I wrote this article just before Steve Phillips got fired as Mets general manager in June 2003, in the hopes of getting it published somewhere. That never happened, and I don’t want to waste it, so here it is. The article is unchanged from the original, so some things might seem dated. Enjoy.
So it turns out he didn’t have the “skills set” after all. When the New York Mets fired general manager Joe McIlvaine midway through the 1997 season and hired Steve Phillips (left), owner Fred Wilpon said Phillips had the “skills set” demanded from a GM in the changing world of baseball. No one knew what he meant then, and six years later and with Phillips now fired, we still don’t. But one thing is for sure – Phillips didn’t have it. Sure, Phillips made some good moves – trading for Mike Piazza, trading for Armando Benitez (for Todd Hundley, made expendable by Piazza), and trading for Al Leiter. And his team made it to the World Series in 2000. But Phillips’ legacy will be one of blunders – major ones that led to his firing, that led the Mets to the basement of the National League East. Here are 10 of his biggest mistakes, in no particular order:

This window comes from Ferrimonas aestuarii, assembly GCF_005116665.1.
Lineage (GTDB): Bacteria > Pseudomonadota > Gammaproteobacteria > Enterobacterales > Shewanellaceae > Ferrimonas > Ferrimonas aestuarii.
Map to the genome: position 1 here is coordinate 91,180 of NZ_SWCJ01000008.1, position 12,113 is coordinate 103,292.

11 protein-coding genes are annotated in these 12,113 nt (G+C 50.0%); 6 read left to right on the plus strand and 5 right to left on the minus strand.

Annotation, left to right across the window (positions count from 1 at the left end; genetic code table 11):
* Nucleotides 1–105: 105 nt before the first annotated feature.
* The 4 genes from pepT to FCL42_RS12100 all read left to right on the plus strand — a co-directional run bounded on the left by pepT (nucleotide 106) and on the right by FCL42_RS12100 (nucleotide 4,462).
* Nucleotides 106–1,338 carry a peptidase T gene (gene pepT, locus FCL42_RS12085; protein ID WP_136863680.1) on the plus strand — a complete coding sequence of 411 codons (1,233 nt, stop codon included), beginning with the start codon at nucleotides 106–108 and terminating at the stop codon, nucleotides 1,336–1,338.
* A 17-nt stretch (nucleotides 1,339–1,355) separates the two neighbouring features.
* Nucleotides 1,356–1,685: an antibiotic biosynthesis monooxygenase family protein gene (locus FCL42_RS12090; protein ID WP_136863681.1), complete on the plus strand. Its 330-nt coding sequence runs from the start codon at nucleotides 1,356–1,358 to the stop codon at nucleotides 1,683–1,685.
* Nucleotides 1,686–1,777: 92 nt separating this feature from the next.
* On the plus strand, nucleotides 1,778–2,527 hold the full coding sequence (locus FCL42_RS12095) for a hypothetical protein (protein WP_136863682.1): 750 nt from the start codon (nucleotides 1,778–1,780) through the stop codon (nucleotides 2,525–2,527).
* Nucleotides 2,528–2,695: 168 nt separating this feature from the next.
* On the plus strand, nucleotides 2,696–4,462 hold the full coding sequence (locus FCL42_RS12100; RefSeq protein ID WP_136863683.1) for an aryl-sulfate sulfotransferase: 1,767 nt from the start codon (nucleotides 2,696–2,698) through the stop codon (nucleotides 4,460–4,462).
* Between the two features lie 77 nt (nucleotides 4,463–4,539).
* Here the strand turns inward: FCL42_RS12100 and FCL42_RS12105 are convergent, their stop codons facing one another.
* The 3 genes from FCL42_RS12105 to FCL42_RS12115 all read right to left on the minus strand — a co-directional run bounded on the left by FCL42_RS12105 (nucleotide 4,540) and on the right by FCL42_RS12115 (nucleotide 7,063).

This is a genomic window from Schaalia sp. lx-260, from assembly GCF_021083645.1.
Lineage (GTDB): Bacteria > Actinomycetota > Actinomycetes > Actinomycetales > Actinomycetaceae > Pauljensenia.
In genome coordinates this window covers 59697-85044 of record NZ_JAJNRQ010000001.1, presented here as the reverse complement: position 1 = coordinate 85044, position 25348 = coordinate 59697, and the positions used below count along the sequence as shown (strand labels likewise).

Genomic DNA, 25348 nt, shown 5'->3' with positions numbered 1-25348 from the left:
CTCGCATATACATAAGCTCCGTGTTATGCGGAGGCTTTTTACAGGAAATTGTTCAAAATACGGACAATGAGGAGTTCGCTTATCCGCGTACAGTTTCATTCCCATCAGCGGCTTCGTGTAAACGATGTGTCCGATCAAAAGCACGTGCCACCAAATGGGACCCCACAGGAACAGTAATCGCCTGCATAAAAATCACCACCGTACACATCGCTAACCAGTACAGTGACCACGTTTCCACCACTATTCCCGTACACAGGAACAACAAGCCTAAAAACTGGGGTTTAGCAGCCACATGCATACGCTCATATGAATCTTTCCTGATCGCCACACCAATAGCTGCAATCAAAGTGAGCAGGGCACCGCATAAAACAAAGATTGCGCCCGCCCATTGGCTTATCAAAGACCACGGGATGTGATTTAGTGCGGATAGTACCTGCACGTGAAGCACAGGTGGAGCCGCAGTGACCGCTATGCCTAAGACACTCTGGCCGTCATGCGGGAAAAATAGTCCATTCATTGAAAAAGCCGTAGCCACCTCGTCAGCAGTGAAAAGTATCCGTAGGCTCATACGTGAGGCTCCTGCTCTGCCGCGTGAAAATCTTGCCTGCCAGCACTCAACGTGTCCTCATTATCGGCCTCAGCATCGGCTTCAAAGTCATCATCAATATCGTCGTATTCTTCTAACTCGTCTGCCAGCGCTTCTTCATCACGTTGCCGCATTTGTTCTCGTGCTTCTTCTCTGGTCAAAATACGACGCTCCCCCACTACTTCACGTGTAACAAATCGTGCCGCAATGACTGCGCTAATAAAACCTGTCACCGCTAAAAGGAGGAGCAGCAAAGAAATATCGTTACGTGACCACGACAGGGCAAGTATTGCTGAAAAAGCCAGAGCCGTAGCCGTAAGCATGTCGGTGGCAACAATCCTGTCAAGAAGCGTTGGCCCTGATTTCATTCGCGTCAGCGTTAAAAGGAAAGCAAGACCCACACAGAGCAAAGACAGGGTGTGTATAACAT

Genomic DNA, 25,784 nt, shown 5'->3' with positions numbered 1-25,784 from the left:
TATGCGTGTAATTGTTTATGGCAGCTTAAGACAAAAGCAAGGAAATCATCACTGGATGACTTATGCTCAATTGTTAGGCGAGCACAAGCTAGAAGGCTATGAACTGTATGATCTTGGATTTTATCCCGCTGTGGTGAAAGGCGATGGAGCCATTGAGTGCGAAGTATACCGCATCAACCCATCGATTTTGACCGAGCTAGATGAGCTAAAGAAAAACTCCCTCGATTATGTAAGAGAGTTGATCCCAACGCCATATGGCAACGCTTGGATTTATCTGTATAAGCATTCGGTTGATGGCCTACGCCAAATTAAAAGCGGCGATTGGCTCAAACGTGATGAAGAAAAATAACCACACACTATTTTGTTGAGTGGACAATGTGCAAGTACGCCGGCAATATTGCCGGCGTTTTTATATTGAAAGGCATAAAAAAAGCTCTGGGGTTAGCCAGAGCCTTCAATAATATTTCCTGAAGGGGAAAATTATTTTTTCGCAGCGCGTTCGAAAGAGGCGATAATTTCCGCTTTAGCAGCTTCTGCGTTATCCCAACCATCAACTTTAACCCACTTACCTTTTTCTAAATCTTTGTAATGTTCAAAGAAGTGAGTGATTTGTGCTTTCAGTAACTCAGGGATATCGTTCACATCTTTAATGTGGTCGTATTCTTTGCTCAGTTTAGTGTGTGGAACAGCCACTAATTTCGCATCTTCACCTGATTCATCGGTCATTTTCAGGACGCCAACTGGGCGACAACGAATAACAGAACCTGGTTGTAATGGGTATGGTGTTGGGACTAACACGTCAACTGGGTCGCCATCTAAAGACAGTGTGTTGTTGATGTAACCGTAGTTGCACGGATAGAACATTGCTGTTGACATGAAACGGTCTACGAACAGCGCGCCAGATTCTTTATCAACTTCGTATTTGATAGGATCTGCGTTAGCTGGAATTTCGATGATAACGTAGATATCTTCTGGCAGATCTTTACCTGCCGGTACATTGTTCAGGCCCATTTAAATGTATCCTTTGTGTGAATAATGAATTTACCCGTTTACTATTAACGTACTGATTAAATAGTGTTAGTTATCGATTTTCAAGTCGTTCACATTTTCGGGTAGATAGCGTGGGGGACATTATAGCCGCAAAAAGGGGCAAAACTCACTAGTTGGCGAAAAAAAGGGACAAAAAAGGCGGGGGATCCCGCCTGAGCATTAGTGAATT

Alex Rodriguez was not shy about letting all of baseball know he wanted to play for the Mets when he became a free agent following the 2000 season. Hell, he was even a guest of the Mets at Shea Stadium for the World Series, instead of rooting on his buddy Derek Jeter in The Bronx. So what does Phillips do? He publicly lambastes Rodriguez for his supposed demands, saying he would turn the clubhouse into a “24 and 1” situation. So he doesn’t even make an offer for the greatest hitter of his generation. Two years later, though, he trades for Roberto Alomar, who by all accounts is more of a “24 and 1” guy than Rodriguez, who by all accounts is a superb teammate in Texas.